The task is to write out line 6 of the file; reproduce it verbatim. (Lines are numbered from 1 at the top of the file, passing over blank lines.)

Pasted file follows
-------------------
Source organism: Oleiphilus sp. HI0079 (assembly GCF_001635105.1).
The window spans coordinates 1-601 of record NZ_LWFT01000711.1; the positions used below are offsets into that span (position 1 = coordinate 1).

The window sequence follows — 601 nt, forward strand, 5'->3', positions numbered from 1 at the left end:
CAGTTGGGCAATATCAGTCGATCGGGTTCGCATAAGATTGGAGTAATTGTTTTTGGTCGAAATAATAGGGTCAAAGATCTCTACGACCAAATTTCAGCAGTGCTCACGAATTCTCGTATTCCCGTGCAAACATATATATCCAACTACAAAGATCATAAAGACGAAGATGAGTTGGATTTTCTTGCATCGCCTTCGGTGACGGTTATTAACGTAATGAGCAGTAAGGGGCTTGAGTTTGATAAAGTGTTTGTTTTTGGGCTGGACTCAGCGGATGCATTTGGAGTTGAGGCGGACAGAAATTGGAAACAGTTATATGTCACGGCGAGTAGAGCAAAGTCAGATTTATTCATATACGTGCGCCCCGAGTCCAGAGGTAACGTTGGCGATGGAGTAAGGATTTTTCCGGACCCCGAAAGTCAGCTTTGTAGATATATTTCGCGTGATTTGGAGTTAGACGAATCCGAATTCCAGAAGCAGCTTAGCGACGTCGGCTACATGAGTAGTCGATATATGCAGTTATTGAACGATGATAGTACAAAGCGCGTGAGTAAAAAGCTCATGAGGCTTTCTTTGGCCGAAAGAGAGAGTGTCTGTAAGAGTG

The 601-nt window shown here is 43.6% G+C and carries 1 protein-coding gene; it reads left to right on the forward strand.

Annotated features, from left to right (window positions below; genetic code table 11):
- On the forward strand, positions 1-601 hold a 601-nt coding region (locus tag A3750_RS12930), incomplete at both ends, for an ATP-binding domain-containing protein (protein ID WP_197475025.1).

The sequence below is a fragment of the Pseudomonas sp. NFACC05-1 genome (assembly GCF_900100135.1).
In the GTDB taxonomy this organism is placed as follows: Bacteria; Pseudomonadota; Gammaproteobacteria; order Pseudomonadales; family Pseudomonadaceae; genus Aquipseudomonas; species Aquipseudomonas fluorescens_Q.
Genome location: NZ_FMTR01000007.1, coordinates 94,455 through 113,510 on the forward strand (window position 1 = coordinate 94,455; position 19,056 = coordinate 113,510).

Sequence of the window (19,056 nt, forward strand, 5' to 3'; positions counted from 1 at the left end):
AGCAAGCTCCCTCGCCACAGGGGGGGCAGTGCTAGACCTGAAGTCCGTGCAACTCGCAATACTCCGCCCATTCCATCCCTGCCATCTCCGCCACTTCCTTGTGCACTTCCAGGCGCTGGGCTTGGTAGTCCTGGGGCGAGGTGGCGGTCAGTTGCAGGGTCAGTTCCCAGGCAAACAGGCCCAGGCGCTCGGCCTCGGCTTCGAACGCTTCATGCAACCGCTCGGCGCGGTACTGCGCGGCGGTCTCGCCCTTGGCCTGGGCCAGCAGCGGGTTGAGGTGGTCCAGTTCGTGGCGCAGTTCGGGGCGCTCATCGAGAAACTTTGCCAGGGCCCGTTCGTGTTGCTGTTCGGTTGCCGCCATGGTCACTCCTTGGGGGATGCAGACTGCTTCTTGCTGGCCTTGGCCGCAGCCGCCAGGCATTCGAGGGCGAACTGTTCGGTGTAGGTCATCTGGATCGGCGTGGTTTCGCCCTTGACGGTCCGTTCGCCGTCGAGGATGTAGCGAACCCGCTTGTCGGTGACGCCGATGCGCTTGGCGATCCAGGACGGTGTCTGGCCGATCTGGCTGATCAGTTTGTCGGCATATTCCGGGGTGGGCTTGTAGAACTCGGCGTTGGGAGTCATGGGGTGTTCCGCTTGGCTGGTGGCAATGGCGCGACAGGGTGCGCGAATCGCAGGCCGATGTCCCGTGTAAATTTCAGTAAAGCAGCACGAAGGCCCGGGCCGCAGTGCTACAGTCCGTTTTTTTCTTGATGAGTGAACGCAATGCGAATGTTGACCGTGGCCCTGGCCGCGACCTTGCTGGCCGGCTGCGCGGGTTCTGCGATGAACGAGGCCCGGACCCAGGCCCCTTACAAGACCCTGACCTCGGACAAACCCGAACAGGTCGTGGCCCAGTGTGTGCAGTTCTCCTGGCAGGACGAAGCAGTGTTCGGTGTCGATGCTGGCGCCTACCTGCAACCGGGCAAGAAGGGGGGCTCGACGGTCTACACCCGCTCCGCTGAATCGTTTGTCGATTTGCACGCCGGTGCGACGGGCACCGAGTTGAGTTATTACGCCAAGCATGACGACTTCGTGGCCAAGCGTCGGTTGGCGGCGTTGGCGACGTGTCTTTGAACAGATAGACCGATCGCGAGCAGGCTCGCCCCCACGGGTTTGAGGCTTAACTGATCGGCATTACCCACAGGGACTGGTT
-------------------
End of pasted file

Annotated features, from left to right (window positions below; genetic code table 11):